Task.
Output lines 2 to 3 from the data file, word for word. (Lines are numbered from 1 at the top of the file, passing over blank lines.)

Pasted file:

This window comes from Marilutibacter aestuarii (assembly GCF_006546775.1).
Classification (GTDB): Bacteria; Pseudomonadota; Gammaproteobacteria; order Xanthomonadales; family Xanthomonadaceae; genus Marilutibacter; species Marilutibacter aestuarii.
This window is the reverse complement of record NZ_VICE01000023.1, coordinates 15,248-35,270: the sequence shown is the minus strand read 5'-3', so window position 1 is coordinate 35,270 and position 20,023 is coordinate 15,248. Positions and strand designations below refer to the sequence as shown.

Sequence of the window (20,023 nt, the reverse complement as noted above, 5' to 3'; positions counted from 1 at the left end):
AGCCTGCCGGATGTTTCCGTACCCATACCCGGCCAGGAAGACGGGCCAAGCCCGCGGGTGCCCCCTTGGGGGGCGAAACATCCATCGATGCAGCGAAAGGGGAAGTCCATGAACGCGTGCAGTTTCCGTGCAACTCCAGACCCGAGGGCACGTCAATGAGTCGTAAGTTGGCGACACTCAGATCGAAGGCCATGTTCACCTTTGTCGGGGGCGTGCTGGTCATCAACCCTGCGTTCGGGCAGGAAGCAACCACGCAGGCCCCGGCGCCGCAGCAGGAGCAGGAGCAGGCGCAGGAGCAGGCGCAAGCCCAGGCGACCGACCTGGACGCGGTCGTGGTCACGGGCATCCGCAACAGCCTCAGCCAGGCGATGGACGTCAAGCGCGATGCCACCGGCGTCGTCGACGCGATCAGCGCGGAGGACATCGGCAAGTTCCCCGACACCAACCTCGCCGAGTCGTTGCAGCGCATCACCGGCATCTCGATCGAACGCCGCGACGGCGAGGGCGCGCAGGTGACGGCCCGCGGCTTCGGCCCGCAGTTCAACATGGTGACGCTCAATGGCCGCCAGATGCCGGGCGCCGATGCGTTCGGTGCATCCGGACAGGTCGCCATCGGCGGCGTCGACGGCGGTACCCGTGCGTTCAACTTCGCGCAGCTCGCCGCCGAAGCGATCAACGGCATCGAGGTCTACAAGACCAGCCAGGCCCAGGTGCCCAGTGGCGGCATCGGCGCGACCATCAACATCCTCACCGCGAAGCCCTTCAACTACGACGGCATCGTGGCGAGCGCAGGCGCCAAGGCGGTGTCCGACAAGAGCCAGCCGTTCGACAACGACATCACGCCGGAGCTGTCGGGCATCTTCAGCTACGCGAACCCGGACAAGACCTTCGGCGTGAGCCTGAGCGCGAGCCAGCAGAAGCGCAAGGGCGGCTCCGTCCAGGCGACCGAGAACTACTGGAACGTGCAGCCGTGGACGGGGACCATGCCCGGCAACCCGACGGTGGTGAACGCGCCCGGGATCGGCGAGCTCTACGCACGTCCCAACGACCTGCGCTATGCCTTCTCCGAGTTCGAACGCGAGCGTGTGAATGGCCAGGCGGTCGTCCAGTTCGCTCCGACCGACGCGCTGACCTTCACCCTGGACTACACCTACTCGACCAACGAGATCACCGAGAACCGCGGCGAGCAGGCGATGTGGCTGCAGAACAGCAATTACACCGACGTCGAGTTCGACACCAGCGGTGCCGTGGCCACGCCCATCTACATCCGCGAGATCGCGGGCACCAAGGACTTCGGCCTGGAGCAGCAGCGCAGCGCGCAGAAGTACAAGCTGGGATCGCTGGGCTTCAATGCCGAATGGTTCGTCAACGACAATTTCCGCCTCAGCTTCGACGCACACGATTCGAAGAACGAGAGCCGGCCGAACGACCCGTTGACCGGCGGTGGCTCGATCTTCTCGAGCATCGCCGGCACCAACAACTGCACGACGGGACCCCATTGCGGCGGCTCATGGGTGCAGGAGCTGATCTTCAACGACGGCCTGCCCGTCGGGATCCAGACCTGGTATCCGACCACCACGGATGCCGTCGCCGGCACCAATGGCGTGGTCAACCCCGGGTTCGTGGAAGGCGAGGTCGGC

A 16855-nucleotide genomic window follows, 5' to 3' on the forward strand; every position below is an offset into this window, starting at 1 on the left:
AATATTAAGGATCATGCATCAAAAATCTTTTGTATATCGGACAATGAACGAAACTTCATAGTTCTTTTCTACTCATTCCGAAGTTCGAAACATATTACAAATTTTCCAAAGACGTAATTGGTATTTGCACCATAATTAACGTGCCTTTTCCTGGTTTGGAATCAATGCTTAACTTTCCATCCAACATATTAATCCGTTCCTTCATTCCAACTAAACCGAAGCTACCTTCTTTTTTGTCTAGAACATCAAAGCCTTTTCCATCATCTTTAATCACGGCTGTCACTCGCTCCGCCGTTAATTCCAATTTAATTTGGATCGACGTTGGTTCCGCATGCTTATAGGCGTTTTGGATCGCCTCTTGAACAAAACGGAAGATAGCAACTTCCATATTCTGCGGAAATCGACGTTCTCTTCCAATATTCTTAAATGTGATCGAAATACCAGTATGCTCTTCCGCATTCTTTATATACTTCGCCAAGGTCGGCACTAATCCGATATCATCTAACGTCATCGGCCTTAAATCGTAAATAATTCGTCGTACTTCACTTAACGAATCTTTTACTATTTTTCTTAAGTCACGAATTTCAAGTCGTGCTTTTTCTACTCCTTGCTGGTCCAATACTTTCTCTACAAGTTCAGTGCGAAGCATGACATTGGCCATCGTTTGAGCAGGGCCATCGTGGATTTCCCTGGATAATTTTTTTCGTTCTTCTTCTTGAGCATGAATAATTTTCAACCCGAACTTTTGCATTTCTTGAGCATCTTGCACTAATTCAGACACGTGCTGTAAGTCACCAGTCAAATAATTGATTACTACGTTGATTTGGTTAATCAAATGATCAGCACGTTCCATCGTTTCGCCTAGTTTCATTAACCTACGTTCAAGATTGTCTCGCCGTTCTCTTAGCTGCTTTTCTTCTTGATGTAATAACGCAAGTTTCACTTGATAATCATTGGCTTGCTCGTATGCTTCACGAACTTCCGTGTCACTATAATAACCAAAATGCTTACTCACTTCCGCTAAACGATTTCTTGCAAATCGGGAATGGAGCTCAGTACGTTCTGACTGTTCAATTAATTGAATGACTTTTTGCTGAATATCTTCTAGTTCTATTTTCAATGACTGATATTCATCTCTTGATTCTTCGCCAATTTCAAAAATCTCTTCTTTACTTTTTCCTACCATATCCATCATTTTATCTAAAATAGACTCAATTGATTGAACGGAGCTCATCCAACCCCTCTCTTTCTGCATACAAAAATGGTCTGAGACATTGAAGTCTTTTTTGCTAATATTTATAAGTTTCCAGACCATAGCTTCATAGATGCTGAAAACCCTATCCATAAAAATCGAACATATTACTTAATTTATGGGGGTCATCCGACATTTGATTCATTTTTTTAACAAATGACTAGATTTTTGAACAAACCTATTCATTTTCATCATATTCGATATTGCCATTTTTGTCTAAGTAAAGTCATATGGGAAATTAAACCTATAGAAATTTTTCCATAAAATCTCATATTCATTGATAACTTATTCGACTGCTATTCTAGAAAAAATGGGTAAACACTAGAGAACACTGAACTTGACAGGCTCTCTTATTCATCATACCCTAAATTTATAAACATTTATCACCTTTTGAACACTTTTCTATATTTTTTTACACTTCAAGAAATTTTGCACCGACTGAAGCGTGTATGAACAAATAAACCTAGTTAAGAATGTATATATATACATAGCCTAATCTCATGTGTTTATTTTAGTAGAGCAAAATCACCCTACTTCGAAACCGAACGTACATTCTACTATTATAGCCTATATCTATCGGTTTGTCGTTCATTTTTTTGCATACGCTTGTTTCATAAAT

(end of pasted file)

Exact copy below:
Classification (GTDB): Bacteria; Pseudomonadota; Gammaproteobacteria; order Xanthomonadales; family Xanthomonadaceae; genus Marilutibacter; species Marilutibacter aestuarii.
This window is the reverse complement of record NZ_VICE01000023.1, coordinates 15,248-35,270: the sequence shown is the minus strand read 5'-3', so window position 1 is coordinate 35,270 and position 20,023 is coordinate 15,248. Positions and strand designations below refer to the sequence as shown.